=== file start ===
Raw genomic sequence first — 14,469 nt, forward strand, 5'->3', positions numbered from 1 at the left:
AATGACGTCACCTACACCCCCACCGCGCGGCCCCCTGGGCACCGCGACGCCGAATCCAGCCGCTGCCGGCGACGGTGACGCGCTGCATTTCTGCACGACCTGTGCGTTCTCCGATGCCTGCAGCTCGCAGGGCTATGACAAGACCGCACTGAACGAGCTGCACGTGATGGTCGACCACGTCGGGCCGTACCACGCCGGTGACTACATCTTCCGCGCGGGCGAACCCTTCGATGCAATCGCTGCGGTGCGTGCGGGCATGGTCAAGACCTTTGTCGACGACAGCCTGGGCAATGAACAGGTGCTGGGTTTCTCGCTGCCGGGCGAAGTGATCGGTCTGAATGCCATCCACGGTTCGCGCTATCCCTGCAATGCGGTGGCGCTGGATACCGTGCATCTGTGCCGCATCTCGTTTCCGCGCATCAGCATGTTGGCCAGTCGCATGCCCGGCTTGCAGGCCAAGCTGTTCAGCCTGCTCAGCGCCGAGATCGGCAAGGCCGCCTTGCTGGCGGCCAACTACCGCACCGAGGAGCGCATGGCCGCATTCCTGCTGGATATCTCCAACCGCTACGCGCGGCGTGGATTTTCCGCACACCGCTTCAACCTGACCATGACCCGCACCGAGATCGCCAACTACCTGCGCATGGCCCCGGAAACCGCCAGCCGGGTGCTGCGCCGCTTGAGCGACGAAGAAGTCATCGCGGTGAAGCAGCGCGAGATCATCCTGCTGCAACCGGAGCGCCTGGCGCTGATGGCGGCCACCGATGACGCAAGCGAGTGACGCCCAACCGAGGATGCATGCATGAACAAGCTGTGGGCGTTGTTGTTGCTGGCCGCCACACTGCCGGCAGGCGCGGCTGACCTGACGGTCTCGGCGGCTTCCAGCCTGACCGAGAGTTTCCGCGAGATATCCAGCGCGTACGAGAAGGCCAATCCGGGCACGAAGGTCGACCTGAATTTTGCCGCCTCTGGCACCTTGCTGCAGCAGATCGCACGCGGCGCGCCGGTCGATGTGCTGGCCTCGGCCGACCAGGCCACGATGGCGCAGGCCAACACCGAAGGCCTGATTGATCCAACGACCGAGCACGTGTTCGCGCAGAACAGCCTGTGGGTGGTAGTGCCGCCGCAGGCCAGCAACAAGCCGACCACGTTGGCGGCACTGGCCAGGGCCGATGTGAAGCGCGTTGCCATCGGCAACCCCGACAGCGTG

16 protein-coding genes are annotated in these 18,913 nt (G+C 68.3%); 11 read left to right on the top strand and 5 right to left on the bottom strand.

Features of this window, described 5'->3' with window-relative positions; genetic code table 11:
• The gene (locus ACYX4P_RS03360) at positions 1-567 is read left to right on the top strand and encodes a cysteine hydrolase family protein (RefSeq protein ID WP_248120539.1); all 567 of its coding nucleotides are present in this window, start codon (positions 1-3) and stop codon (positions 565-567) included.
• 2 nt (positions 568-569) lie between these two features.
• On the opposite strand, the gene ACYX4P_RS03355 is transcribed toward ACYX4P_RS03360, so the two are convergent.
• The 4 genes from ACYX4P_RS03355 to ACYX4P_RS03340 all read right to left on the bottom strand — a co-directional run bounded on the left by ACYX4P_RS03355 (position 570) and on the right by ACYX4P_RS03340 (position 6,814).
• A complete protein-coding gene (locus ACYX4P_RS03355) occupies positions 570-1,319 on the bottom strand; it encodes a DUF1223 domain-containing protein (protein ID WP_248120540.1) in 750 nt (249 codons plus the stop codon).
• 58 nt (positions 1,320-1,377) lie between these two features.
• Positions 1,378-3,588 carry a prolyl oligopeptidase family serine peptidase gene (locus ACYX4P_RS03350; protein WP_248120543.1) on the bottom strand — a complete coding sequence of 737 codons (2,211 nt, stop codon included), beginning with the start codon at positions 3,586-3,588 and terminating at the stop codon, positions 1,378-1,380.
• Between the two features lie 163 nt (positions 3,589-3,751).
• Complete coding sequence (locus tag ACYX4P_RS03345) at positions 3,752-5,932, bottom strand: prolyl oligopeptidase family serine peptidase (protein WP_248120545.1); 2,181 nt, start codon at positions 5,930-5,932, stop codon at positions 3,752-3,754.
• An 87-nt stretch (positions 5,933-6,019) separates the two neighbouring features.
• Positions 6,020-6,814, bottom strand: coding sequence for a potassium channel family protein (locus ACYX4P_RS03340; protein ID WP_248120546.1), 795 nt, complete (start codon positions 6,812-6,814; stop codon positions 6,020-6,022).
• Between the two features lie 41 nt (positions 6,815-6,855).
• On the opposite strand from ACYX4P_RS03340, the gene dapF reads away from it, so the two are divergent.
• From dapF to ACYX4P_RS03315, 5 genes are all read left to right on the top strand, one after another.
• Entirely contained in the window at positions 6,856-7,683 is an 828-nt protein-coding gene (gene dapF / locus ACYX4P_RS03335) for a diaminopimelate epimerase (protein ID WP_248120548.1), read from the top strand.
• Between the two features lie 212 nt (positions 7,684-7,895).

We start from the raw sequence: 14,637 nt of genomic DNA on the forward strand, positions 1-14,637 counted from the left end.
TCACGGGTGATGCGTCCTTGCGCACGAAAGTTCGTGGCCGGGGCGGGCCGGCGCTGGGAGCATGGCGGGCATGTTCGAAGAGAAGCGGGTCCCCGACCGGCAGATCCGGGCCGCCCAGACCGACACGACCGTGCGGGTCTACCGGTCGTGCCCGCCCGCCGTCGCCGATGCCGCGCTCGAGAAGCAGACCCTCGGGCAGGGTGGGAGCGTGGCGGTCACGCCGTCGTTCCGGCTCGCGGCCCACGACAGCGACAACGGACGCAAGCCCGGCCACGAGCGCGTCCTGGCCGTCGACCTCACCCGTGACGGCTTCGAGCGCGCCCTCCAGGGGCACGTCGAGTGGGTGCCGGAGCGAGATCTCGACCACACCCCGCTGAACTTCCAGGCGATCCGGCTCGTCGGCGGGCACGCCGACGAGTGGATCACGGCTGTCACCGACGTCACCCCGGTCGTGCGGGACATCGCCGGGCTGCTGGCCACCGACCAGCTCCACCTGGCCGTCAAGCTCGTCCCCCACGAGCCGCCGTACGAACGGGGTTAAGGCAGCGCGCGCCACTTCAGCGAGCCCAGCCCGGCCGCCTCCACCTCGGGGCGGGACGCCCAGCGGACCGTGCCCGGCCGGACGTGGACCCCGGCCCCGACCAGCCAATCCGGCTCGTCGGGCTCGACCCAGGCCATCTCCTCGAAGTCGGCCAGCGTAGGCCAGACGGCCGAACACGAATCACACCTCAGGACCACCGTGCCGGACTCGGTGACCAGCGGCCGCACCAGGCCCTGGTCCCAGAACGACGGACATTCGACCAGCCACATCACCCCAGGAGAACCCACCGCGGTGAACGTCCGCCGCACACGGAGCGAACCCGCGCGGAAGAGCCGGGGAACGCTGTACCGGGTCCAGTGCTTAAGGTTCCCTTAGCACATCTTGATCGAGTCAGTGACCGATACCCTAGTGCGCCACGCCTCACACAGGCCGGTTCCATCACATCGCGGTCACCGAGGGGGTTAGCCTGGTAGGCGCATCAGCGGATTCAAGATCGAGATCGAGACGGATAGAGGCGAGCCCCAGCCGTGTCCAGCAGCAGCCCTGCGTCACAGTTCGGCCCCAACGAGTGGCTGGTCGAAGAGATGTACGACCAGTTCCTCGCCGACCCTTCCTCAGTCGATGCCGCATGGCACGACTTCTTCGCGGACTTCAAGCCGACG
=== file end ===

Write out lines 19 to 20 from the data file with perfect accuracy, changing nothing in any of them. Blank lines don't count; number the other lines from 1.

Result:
• Entirely contained in the window at positions 6,856-7,683 is an 828-nt protein-coding gene (gene dapF / locus ACYX4P_RS03335) for a diaminopimelate epimerase (protein ID WP_248120548.1), read from the top strand.
• Between the two features lie 212 nt (positions 7,684-7,895).